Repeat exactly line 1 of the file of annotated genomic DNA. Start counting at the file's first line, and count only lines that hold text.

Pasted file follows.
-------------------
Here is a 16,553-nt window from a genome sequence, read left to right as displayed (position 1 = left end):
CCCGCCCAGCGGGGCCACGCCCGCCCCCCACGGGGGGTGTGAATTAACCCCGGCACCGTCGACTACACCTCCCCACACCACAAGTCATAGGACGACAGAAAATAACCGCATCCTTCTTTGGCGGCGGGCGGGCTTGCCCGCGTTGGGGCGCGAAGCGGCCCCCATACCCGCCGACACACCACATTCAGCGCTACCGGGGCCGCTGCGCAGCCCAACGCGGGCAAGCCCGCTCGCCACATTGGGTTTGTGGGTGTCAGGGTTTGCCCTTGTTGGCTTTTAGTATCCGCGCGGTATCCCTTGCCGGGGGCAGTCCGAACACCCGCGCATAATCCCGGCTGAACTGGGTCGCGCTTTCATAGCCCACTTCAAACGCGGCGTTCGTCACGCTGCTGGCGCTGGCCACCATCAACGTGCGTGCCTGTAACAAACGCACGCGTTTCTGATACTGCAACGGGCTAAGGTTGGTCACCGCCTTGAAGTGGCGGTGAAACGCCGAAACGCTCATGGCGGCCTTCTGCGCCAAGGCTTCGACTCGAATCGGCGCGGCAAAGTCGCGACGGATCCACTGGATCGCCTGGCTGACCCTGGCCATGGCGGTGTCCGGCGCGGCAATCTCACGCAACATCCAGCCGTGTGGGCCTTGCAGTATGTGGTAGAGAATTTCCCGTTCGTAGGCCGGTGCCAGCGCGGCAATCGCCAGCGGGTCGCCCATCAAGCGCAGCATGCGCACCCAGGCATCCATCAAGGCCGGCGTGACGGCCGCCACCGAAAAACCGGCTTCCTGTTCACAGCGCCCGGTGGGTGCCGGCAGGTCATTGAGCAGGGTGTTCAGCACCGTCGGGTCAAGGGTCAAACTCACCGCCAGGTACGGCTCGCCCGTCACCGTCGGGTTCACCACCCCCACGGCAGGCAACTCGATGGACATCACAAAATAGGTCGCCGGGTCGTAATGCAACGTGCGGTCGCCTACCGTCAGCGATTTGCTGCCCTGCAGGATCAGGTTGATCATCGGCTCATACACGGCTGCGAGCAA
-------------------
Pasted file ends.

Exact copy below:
Here is a 16,553-nt window from a genome sequence, read left to right as displayed (position 1 = left end):